Bishop calls for compassion for Afghan refugees
The Philippines should allow the thousands of Afghan refugees being assisted by the United States to temporarily stay in the country out of “charity and compassion,” according to a Catholic bishop who champions migrant rights.
Bishop Ruperto Santos, vice chair of the Catholic Bishops’ Conference of the Philippines’ (CBCP) episcopal commission for the pastoral care of migrants and itinerant people, said the Philippines should come to the aid of refugees as a signatory to the United Nations 1951 Refugee Convention.
“But it is more [of our duty] as a Catholic country to extend acts of charity and compassion to assist and welcome them,” said Santos, the outgoing bishop of the Diocese of Balanga (Bataan) and incoming head of the Diocese of Antipolo (Rizal).
Santos also quoted a Gospel verse where Jesus said, “I was a stranger and you welcomed me,” to take up the cudgels for the Afghan refugees fleeing their Taliban-led country.
“We heed God’s call. The Church will cooperate and collaborate with our government to promote, protect and preserve human lives,” he said.
The bishop cited the Filipinos’ “natural traits” of being “hospitable, helpful and hardworking” in assisting refugees.
Last year, the United States asked the Philippines to temporarily house some 50,000 Afghan refugees while waiting for special immigration visas from the American government.
Philippine Ambassador to Washington Jose Manuel Romualdez supported the US plan but the Department of Foreign Affairs said it was still studying the matter.
The plan came to light last week after Sen. Imee Marcos, chair of the Senate committee on foreign relations and sister of President Marcos, called for an inquiry into the US request.
Vice President and Education Secretary Sara Duterte opposed the US request, citing possible security threats and violations of the country’s sovereignty.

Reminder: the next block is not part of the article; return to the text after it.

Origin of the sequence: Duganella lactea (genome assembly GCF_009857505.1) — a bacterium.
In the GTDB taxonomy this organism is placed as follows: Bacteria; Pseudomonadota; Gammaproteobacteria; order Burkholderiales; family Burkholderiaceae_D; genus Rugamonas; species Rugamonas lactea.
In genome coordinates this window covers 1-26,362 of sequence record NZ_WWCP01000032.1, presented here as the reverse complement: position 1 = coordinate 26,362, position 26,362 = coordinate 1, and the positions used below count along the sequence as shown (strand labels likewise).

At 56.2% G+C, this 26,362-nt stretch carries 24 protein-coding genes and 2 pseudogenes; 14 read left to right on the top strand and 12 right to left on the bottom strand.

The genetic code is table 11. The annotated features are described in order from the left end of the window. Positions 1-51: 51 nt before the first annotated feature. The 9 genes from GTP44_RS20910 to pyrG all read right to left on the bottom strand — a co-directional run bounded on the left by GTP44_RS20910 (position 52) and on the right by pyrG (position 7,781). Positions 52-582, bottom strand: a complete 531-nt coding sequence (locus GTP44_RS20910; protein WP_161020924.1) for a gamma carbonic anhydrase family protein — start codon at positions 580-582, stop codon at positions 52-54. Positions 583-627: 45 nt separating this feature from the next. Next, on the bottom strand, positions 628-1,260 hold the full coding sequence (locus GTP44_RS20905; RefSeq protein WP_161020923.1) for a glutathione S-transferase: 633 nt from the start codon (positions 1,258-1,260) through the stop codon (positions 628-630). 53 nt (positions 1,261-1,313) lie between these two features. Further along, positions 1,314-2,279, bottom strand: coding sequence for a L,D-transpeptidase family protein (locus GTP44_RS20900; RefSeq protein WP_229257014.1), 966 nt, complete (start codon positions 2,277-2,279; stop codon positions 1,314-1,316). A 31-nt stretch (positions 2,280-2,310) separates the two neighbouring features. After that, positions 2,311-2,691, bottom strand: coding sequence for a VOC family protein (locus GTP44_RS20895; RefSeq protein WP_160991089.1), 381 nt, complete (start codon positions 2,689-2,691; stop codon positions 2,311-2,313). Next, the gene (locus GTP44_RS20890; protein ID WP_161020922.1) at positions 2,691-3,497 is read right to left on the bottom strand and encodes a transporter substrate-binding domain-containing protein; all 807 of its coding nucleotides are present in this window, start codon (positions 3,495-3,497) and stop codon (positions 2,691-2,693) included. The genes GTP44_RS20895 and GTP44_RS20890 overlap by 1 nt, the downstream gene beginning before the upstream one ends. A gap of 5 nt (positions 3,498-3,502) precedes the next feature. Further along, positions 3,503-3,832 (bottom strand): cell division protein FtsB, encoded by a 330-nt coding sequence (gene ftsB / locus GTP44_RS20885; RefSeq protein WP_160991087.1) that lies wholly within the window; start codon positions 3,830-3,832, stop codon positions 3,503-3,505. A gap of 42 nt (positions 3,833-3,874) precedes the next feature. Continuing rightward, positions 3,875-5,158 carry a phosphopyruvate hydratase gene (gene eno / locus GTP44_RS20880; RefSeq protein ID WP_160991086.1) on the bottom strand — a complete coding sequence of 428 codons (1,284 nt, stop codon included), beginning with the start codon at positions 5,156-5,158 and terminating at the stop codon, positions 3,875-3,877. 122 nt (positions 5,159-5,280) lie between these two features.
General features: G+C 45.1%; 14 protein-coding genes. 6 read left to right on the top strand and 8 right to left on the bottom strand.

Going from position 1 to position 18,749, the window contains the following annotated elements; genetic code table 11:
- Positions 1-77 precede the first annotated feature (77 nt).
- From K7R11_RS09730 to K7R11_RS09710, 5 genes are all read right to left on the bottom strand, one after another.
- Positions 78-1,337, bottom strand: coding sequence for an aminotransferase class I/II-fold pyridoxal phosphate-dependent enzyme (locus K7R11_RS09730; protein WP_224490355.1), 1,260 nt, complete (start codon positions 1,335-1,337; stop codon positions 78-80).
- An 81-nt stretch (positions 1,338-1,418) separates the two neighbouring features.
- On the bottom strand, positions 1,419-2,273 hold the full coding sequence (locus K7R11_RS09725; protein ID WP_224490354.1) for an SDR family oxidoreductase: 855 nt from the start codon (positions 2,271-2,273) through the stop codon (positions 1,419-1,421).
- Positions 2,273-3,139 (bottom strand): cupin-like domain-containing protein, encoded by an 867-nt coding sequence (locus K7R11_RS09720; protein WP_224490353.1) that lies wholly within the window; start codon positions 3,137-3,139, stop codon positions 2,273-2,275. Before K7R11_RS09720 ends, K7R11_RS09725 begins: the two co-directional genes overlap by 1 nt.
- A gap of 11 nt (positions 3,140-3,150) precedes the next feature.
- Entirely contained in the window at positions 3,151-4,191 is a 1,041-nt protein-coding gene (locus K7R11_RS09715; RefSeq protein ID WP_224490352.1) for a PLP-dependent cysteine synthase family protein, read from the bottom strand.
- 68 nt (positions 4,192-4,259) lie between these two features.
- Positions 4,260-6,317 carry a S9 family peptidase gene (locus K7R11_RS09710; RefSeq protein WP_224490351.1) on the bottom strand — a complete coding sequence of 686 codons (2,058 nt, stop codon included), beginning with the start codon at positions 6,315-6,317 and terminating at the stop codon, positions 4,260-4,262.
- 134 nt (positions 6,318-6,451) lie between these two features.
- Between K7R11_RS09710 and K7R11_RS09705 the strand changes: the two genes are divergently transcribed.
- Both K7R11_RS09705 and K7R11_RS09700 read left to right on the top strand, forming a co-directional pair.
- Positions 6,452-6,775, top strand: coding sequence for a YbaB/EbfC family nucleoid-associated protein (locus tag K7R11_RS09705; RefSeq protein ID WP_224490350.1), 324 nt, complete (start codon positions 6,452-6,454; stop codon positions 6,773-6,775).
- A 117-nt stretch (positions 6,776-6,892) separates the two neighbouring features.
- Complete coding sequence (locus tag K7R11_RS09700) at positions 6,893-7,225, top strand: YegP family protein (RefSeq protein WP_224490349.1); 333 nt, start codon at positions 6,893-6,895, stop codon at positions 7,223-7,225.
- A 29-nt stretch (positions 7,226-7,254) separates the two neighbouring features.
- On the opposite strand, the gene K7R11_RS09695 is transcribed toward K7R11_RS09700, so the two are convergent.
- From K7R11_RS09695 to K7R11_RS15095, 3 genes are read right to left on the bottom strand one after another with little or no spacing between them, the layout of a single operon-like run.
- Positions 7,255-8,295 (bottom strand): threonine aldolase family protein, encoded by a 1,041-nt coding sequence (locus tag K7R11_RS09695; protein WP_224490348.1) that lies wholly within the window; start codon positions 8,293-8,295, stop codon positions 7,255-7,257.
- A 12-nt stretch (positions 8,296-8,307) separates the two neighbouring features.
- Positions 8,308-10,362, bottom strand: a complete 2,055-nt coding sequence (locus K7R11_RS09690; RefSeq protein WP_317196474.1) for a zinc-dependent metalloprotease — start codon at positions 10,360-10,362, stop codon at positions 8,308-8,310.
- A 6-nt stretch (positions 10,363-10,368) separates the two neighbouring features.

Over the weekend, Presidential Communications Secretary Cheloy Velicaria-Garafil said the President was well aware of the implications of granting Washington’s request.
Not first time
“The request is under evaluation. All concerns will be taken into consideration,” she said.
It would not be the first time the Philippines accepted Afghan refugees, as it already did so, with little fanfare, in 2021, when the government took in an undetermined number of them.
At that time, then Foreign Secretary Teodoro Locsin Jr., now ambassador to the United Kingdom, refused to publicly discuss the matter.
In 2021, former President Rodrigo Duterte told the United Nations General Assembly that the Philippines was ready to accept Rohingya people fleeing the military dictatorship in Myanmar.
Arroyo, Estrada admin
The administration of former President Gloria Macapagal-Arroyo also allowed a number of North Koreans, including former government officials, to transit through the Philippines en route to other countries.
In 2000, the administration of then President Joseph Estrada granted asylum to some 600 East Timorese.
From the 1980s until the 1990s, the country accepted up to 400,000 “boat people” fleeing regime changes in Laos, Cambodia and Vietnam.
It also granted asylum to hundreds of thousands of Chinese from the 1940s up to the 1970s, as well as thousands of Russian refugees from 1949 to 1953 and hundreds of Jewish refugees in the 1930s.